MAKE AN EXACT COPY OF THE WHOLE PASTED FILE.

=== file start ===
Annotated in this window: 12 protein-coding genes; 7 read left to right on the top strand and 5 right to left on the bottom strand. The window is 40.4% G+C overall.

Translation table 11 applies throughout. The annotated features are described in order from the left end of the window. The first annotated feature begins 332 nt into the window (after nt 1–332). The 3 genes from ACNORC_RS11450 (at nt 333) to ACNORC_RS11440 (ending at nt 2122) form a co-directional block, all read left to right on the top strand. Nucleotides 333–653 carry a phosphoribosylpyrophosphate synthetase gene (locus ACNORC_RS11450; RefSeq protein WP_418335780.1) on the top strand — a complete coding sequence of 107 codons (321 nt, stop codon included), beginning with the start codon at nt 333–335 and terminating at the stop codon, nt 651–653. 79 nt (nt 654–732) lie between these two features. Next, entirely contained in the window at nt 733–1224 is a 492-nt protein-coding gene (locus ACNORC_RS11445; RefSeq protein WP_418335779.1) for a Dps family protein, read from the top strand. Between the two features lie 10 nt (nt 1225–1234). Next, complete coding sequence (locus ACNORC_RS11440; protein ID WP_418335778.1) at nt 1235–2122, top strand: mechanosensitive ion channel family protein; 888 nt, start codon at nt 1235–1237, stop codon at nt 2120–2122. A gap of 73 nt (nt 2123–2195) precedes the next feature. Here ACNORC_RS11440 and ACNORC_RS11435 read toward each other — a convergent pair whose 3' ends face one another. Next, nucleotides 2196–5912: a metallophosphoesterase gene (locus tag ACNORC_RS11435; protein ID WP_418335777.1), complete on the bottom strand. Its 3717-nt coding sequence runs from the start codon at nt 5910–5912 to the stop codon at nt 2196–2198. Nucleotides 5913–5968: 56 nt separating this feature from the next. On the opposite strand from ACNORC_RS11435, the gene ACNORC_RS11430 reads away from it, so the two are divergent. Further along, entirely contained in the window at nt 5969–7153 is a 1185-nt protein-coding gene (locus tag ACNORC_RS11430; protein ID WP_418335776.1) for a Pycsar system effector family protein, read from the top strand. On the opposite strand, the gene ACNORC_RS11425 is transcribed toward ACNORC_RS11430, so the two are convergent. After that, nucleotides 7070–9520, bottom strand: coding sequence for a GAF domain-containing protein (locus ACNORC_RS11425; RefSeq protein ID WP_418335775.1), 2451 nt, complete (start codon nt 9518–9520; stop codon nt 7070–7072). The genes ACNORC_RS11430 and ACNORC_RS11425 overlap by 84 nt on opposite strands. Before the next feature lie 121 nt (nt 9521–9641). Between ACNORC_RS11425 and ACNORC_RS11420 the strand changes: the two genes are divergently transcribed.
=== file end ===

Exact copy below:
Annotated in this window: 12 protein-coding genes; 7 read left to right on the top strand and 5 right to left on the bottom strand. The window is 40.4% G+C overall.

Translation table 11 applies throughout. The annotated features are described in order from the left end of the window. The first annotated feature begins 332 nt into the window (after nt 1–332). The 3 genes from ACNORC_RS11450 (at nt 333) to ACNORC_RS11440 (ending at nt 2122) form a co-directional block, all read left to right on the top strand. Nucleotides 333–653 carry a phosphoribosylpyrophosphate synthetase gene (locus ACNORC_RS11450; RefSeq protein WP_418335780.1) on the top strand — a complete coding sequence of 107 codons (321 nt, stop codon included), beginning with the start codon at nt 333–335 and terminating at the stop codon, nt 651–653. 79 nt (nt 654–732) lie between these two features. Next, entirely contained in the window at nt 733–1224 is a 492-nt protein-coding gene (locus ACNORC_RS11445; RefSeq protein WP_418335779.1) for a Dps family protein, read from the top strand. Between the two features lie 10 nt (nt 1225–1234). Next, complete coding sequence (locus ACNORC_RS11440; protein ID WP_418335778.1) at nt 1235–2122, top strand: mechanosensitive ion channel family protein; 888 nt, start codon at nt 1235–1237, stop codon at nt 2120–2122. A gap of 73 nt (nt 2123–2195) precedes the next feature. Here ACNORC_RS11440 and ACNORC_RS11435 read toward each other — a convergent pair whose 3' ends face one another. Next, nucleotides 2196–5912: a metallophosphoesterase gene (locus tag ACNORC_RS11435; protein ID WP_418335777.1), complete on the bottom strand. Its 3717-nt coding sequence runs from the start codon at nt 5910–5912 to the stop codon at nt 2196–2198. Nucleotides 5913–5968: 56 nt separating this feature from the next. On the opposite strand from ACNORC_RS11435, the gene ACNORC_RS11430 reads away from it, so the two are divergent. Further along, entirely contained in the window at nt 5969–7153 is a 1185-nt protein-coding gene (locus tag ACNORC_RS11430; protein ID WP_418335776.1) for a Pycsar system effector family protein, read from the top strand. On the opposite strand, the gene ACNORC_RS11425 is transcribed toward ACNORC_RS11430, so the two are convergent. After that, nucleotides 7070–9520, bottom strand: coding sequence for a GAF domain-containing protein (locus ACNORC_RS11425; RefSeq protein ID WP_418335775.1), 2451 nt, complete (start codon nt 9518–9520; stop codon nt 7070–7072). The genes ACNORC_RS11430 and ACNORC_RS11425 overlap by 84 nt on opposite strands. Before the next feature lie 121 nt (nt 9521–9641). Between ACNORC_RS11425 and ACNORC_RS11420 the strand changes: the two genes are divergently transcribed.